EPA Grants Full Support to Life-Saving California Clean Trucks Rule

March 31, 2023
Sharyn Stein, 202-905-5718, sstein@edf.org

(Washington, D.C. – March 31, 2023) The Environmental Protection Agency today granted California’s request for a Clean Air Act preemption waiver for the Advanced Clean Trucks Rule, which will protect millions of people from dangerous pollution emitted by new freight trucks and buses.

It’s the second announcement today from the Biden administration showing the momentum toward clean cars and trucks. Just hours ago, the U.S. Department of the Treasury released a new proposal about tax credits for electric vehicles.

“The Advanced Clean Trucks Rule will save lives, save money for truckers and fleets, save the state billions of dollars in health care costs, and help create thousands of new jobs,” said EDF clean transportation attorney Andy Su. “The standards are critical health and climate protections, especially for people in low-income communities and communities of color who are disproportionately harmed by transportation air pollution. Our nation’s clean air laws expressly authorize state leadership in reducing dangerous air pollution from new vehicles, and EPA’s approval of these clean truck standards for California and six other states is a welcome part of that life-saving history.”

For more than half a century the Clean Air Act has included a waiver provision that allows California to adopt standards that are more protective than federal standards in order to guard against air pollution emitted by new cars and trucks. Across Democratic and Republican administrations alike, EPA has repeatedly recognized California’s leadership in addressing harmful tailpipe pollution. Today, EPA approved California’s request for a waiver for its Advanced Clean Trucks Rule, which requires manufacturers of large commercial vehicles like freight trucks, delivery vans, school buses, and garbage trucks to sell an increasing percentage of new zero-emission vehicles.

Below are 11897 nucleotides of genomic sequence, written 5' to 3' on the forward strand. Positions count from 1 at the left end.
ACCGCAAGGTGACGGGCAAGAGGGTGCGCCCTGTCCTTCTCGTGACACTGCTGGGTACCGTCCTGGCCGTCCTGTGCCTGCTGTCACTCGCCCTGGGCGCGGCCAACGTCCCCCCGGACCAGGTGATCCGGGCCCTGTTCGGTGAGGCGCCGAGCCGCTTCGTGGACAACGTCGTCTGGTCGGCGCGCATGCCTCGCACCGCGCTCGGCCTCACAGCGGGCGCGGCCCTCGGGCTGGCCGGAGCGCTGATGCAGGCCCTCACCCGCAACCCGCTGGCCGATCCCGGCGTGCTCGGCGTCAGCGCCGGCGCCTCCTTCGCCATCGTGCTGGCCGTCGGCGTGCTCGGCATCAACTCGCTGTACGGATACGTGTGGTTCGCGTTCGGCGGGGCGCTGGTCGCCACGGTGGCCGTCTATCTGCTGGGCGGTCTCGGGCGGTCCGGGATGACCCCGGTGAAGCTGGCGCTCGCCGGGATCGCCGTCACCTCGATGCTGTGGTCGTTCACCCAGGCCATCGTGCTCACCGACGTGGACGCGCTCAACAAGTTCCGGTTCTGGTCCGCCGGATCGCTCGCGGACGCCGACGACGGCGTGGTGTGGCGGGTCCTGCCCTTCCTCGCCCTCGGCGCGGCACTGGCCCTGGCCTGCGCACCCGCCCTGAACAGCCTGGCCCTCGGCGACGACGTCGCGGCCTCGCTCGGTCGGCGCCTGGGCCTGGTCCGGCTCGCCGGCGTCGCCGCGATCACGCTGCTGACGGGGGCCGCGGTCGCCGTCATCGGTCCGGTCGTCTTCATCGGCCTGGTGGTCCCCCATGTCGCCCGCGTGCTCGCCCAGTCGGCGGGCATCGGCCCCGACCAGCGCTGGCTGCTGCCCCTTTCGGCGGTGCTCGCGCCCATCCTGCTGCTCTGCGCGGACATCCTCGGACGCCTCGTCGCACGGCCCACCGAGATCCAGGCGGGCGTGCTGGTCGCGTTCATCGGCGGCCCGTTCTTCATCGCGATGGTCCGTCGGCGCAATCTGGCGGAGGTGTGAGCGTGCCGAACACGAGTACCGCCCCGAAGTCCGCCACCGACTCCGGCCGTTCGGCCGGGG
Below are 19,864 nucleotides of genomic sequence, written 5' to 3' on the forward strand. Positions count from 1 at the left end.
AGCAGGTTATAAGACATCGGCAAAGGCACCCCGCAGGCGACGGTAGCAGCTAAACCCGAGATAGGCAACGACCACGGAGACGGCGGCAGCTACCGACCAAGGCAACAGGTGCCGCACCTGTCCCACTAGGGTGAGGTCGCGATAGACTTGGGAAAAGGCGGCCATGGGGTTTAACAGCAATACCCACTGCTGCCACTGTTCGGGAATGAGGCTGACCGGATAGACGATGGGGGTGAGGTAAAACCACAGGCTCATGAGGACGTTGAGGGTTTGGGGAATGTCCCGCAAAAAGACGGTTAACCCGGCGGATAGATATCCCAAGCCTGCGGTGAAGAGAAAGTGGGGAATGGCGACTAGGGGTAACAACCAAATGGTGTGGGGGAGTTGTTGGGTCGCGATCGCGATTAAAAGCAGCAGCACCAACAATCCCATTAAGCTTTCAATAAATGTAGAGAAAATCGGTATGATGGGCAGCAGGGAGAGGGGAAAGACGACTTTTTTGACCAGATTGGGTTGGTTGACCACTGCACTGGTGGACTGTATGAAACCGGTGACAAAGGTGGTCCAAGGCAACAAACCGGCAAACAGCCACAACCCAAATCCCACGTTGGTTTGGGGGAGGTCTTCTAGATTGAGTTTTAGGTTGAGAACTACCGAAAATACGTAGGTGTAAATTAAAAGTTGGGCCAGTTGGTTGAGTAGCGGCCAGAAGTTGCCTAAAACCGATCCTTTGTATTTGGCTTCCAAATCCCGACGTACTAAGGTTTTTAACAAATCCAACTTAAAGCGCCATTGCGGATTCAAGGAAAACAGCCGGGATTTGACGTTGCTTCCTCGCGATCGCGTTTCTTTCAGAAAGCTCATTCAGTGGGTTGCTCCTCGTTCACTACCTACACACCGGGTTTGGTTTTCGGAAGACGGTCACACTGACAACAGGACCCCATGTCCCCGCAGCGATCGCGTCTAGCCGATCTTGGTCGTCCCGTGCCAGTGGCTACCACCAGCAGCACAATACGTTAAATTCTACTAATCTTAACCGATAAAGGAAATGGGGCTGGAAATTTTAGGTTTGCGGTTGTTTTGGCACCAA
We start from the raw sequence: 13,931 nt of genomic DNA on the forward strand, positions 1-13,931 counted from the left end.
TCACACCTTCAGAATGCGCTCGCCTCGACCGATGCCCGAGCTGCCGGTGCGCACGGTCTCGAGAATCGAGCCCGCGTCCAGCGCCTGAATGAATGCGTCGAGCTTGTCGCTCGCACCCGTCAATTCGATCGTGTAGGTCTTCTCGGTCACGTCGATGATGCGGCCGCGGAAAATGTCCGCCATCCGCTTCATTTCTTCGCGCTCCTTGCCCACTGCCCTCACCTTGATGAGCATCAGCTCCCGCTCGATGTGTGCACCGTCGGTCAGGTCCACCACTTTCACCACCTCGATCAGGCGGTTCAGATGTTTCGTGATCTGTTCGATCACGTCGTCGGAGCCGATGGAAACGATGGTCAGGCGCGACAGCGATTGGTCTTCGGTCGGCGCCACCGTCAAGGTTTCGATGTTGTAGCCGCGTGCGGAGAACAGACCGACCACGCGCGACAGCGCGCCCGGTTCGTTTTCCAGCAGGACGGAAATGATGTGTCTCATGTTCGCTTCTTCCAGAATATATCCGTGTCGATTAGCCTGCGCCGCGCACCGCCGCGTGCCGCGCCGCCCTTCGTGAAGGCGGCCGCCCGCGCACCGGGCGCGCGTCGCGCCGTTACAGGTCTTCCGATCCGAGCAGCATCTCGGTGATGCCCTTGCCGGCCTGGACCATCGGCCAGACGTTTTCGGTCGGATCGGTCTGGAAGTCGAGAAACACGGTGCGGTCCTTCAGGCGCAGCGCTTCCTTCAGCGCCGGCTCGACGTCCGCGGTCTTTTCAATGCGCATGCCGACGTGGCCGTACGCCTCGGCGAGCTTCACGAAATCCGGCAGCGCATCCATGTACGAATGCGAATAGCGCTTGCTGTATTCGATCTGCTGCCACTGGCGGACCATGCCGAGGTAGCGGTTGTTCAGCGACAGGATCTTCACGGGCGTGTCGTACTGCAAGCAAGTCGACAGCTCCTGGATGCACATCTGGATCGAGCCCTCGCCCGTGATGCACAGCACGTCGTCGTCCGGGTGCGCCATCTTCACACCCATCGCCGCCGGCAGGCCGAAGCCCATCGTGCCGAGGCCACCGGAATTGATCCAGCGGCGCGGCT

Heavy-duty vehicles only make up about one-tenth of all the traffic on America’s roads, but they are responsible for more than half of the heath-harming pollution and more than a quarter of the climate pollution from the transportation sector. Under California’s Advanced Clean Trucks Rule, different classes of new medium and heavy-duty trucks and buses sold in the state must meet different targets ranging from 40% to 75% zero-emitting by 2035.

The California Air Resources Board estimates that the rule will reduce climate pollution by almost three million metric tons each year by 2040, as well as reducing smog-forming NOx pollution and potentially deadly particulate matter pollution. A report by EDF and Energy Innovation found that by 2040 California’s Advanced Clean Trucks Rule will save at least 900 lives and eliminate as much climate pollution as would be generated by four million cars.

Six other states – Massachusetts, New Jersey, New York, Oregon, Vermont, and Washington – have adopted California’s Advanced Clean Trucks Rule, as long provided for under our nation’s clean air laws.

Electric vehicles – both passenger cars and trucks, and larger commercial trucks and buses – have already launched a manufacturing renaissance in America. A new report by Environmental Defense Fund and WSP USA, U.S. Electric Vehicle Manufacturing Investments and Jobs: Characterizing the Impacts of the Inflation Reduction Act after 6 Months, found that more than $120 billion in investments and 143,000 new U.S. jobs related to electric vehicle production have been announced in the last eight years. More than 40% of those announcements happened in the last six months, since the U.S. Congress passed the Inflation Reduction Act. The report also found that U.S. investments, production capacity, and jobs in the electric vehicle sector will likely continue to grow, especially in response to government actions like California’s Advanced Clean Trucks Rule.

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